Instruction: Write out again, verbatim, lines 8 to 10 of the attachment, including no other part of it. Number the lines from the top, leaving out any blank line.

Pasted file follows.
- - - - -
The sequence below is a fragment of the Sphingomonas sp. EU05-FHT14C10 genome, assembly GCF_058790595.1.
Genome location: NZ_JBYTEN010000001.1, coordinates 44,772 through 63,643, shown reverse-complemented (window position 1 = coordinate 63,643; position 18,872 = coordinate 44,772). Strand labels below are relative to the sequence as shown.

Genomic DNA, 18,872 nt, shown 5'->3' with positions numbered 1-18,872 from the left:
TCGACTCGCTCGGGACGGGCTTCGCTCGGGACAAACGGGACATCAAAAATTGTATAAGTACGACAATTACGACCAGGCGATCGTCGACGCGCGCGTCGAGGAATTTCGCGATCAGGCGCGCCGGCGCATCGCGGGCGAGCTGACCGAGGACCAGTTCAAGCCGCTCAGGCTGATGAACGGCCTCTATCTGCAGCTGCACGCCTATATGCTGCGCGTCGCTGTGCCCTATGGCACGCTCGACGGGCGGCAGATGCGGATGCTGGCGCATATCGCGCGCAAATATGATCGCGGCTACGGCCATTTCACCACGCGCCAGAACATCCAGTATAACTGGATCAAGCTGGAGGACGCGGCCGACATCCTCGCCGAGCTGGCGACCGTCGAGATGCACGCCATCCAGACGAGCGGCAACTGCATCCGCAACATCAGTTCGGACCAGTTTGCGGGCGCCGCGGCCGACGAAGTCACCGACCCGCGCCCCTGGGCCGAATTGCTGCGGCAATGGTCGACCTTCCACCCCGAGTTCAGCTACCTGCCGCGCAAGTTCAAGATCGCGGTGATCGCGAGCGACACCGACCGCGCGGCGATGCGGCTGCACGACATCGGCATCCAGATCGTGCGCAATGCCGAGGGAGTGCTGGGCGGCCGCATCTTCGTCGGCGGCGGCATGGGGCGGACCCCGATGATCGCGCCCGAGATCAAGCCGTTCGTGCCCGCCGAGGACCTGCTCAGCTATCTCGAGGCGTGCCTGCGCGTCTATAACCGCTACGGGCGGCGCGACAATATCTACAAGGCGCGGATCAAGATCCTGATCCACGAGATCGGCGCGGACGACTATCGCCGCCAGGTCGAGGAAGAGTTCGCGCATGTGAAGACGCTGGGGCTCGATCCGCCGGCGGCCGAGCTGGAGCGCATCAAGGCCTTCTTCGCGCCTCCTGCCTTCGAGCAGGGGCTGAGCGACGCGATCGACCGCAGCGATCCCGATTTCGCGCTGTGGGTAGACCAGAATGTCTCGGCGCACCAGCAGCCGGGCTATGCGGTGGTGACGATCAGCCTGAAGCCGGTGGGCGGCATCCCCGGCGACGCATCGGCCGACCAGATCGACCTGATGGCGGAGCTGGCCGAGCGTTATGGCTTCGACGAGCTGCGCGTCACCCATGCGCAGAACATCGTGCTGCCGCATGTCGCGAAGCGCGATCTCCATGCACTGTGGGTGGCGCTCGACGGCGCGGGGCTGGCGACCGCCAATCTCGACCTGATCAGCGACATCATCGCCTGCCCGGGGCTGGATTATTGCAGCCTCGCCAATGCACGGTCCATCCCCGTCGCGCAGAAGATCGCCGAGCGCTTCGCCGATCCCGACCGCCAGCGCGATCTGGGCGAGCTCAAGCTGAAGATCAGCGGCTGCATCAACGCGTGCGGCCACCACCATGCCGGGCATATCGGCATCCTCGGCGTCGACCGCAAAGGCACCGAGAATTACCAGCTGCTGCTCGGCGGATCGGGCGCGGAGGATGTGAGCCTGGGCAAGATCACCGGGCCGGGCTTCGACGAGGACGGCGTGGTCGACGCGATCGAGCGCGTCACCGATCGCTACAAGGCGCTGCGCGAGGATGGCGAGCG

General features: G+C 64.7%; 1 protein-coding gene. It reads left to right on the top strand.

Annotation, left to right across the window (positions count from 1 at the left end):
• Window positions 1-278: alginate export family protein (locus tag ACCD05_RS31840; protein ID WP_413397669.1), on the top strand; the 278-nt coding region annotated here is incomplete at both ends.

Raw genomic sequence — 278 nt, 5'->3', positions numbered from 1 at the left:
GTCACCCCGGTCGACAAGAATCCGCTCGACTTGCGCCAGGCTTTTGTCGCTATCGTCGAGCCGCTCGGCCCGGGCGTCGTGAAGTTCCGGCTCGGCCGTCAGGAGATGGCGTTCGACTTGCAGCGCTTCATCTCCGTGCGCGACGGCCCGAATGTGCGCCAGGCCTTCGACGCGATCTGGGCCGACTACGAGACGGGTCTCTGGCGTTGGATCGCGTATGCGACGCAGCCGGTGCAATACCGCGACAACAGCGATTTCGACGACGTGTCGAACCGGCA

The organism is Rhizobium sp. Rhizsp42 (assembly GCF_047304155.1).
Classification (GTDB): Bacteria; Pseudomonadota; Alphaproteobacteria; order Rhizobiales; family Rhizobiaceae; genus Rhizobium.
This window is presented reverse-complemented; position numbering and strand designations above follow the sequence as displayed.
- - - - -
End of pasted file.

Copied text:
Raw genomic sequence — 278 nt, 5'->3', positions numbered from 1 at the left:
GTCACCCCGGTCGACAAGAATCCGCTCGACTTGCGCCAGGCTTTTGTCGCTATCGTCGAGCCGCTCGGCCCGGGCGTCGTGAAGTTCCGGCTCGGCCGTCAGGAGATGGCGTTCGACTTGCAGCGCTTCATCTCCGTGCGCGACGGCCCGAATGTGCGCCAGGCCTTCGACGCGATCTGGGCCGACTACGAGACGGGTCTCTGGCGTTGGATCGCGTATGCGACGCAGCCGGTGCAATACCGCGACAACAGCGATTTCGACGACGTGTCGAACCGGCA

The organism is Rhizobium sp. Rhizsp42 (assembly GCF_047304155.1).